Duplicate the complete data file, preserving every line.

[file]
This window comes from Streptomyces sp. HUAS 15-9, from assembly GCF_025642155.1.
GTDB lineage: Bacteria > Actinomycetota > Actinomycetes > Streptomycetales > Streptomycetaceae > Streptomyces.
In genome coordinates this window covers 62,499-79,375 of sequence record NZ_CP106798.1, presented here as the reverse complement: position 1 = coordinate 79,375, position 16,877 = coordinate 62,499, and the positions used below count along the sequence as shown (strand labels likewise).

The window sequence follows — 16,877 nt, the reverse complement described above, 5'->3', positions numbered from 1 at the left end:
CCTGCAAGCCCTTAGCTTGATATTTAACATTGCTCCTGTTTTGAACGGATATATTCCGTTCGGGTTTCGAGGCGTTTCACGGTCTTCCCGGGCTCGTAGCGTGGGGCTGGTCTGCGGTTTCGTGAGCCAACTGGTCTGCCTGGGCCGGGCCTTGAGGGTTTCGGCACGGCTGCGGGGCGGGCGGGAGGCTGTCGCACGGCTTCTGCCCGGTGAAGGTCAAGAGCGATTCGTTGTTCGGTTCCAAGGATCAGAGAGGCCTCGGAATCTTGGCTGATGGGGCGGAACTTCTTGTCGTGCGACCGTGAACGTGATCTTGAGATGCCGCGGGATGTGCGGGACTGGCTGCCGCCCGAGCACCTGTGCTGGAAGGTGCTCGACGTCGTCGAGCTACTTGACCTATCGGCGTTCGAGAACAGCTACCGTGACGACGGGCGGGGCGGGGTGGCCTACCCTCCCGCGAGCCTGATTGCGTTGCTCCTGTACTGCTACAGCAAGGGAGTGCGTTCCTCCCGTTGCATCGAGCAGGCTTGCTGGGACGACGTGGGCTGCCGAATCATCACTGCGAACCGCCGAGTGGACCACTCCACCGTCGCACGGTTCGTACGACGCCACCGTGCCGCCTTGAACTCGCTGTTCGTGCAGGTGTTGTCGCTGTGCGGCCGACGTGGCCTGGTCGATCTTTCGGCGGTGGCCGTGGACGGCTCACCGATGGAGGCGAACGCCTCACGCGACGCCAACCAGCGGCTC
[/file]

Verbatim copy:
This window comes from Streptomyces sp. HUAS 15-9, from assembly GCF_025642155.1.
GTDB lineage: Bacteria > Actinomycetota > Actinomycetes > Streptomycetales > Streptomycetaceae > Streptomyces.
In genome coordinates this window covers 62,499-79,375 of sequence record NZ_CP106798.1, presented here as the reverse complement: position 1 = coordinate 79,375, position 16,877 = coordinate 62,499, and the positions used below count along the sequence as shown (strand labels likewise).

The window sequence follows — 16,877 nt, the reverse complement described above, 5'->3', positions numbered from 1 at the left end:
CCTGCAAGCCCTTAGCTTGATATTTAACATTGCTCCTGTTTTGAACGGATATATTCCGTTCGGGTTTCGAGGCGTTTCACGGTCTTCCCGGGCTCGTAGCGTGGGGCTGGTCTGCGGTTTCGTGAGCCAACTGGTCTGCCTGGGCCGGGCCTTGAGGGTTTCGGCACGGCTGCGGGGCGGGCGGGAGGCTGTCGCACGGCTTCTGCCCGGTGAAGGTCAAGAGCGATTCGTTGTTCGGTTCCAAGGATCAGAGAGGCCTCGGAATCTTGGCTGATGGGGCGGAACTTCTTGTCGTGCGACCGTGAACGTGATCTTGAGATGCCGCGGGATGTGCGGGACTGGCTGCCGCCCGAGCACCTGTGCTGGAAGGTGCTCGACGTCGTCGAGCTACTTGACCTATCGGCGTTCGAGAACAGCTACCGTGACGACGGGCGGGGCGGGGTGGCCTACCCTCCCGCGAGCCTGATTGCGTTGCTCCTGTACTGCTACAGCAAGGGAGTGCGTTCCTCCCGTTGCATCGAGCAGGCTTGCTGGGACGACGTGGGCTGCCGAATCATCACTGCGAACCGCCGAGTGGACCACTCCACCGTCGCACGGTTCGTACGACGCCACCGTGCCGCCTTGAACTCGCTGTTCGTGCAGGTGTTGTCGCTGTGCGGCCGACGTGGCCTGGTCGATCTTTCGGCGGTGGCCGTGGACGGCTCACCGATGGAGGCGAACGCCTCACGCGACGCCAACCAGCGGCTC